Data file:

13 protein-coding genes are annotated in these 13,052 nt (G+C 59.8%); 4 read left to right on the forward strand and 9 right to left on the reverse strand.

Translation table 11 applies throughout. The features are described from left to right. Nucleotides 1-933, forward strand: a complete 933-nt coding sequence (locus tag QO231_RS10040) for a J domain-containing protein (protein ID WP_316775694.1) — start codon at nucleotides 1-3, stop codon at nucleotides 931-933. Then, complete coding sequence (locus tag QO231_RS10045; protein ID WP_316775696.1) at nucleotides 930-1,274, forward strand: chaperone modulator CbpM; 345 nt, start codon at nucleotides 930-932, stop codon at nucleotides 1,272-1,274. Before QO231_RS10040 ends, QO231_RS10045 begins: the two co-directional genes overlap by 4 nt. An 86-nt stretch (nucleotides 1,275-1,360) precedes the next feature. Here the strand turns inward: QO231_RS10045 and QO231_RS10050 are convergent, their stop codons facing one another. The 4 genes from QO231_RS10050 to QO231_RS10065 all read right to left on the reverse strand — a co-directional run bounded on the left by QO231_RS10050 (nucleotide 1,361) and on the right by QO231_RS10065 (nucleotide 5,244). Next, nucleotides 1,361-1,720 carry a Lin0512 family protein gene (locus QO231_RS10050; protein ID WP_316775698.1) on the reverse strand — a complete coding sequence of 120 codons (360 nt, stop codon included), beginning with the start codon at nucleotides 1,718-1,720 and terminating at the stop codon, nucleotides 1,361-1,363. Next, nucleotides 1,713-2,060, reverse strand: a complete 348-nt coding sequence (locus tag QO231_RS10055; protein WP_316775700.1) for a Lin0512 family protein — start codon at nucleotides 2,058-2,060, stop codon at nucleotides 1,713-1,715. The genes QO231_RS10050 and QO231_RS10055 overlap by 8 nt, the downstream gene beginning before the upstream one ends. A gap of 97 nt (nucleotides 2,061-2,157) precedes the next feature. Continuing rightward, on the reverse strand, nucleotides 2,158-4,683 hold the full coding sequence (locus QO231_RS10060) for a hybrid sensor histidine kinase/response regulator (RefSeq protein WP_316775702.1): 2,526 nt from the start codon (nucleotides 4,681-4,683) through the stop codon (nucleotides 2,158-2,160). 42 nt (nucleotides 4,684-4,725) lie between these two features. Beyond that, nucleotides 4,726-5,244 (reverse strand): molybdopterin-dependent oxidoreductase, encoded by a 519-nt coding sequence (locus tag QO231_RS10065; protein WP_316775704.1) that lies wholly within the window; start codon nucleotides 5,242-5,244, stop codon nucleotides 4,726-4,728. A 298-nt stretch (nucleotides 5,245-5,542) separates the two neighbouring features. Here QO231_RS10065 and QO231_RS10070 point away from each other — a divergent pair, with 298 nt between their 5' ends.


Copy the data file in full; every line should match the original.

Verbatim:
13 protein-coding genes are annotated in these 13,052 nt (G+C 59.8%); 4 read left to right on the forward strand and 9 right to left on the reverse strand.

Translation table 11 applies throughout. The features are described from left to right. Nucleotides 1-933, forward strand: a complete 933-nt coding sequence (locus tag QO231_RS10040) for a J domain-containing protein (protein ID WP_316775694.1) — start codon at nucleotides 1-3, stop codon at nucleotides 931-933. Then, complete coding sequence (locus tag QO231_RS10045; protein ID WP_316775696.1) at nucleotides 930-1,274, forward strand: chaperone modulator CbpM; 345 nt, start codon at nucleotides 930-932, stop codon at nucleotides 1,272-1,274. Before QO231_RS10040 ends, QO231_RS10045 begins: the two co-directional genes overlap by 4 nt. An 86-nt stretch (nucleotides 1,275-1,360) precedes the next feature. Here the strand turns inward: QO231_RS10045 and QO231_RS10050 are convergent, their stop codons facing one another. The 4 genes from QO231_RS10050 to QO231_RS10065 all read right to left on the reverse strand — a co-directional run bounded on the left by QO231_RS10050 (nucleotide 1,361) and on the right by QO231_RS10065 (nucleotide 5,244). Next, nucleotides 1,361-1,720 carry a Lin0512 family protein gene (locus QO231_RS10050; protein ID WP_316775698.1) on the reverse strand — a complete coding sequence of 120 codons (360 nt, stop codon included), beginning with the start codon at nucleotides 1,718-1,720 and terminating at the stop codon, nucleotides 1,361-1,363. Next, nucleotides 1,713-2,060, reverse strand: a complete 348-nt coding sequence (locus tag QO231_RS10055; protein WP_316775700.1) for a Lin0512 family protein — start codon at nucleotides 2,058-2,060, stop codon at nucleotides 1,713-1,715. The genes QO231_RS10050 and QO231_RS10055 overlap by 8 nt, the downstream gene beginning before the upstream one ends. A gap of 97 nt (nucleotides 2,061-2,157) precedes the next feature. Continuing rightward, on the reverse strand, nucleotides 2,158-4,683 hold the full coding sequence (locus QO231_RS10060) for a hybrid sensor histidine kinase/response regulator (RefSeq protein WP_316775702.1): 2,526 nt from the start codon (nucleotides 4,681-4,683) through the stop codon (nucleotides 2,158-2,160). 42 nt (nucleotides 4,684-4,725) lie between these two features. Beyond that, nucleotides 4,726-5,244 (reverse strand): molybdopterin-dependent oxidoreductase, encoded by a 519-nt coding sequence (locus tag QO231_RS10065; protein WP_316775704.1) that lies wholly within the window; start codon nucleotides 5,242-5,244, stop codon nucleotides 4,726-4,728. A 298-nt stretch (nucleotides 5,245-5,542) separates the two neighbouring features. Here QO231_RS10065 and QO231_RS10070 point away from each other — a divergent pair, with 298 nt between their 5' ends.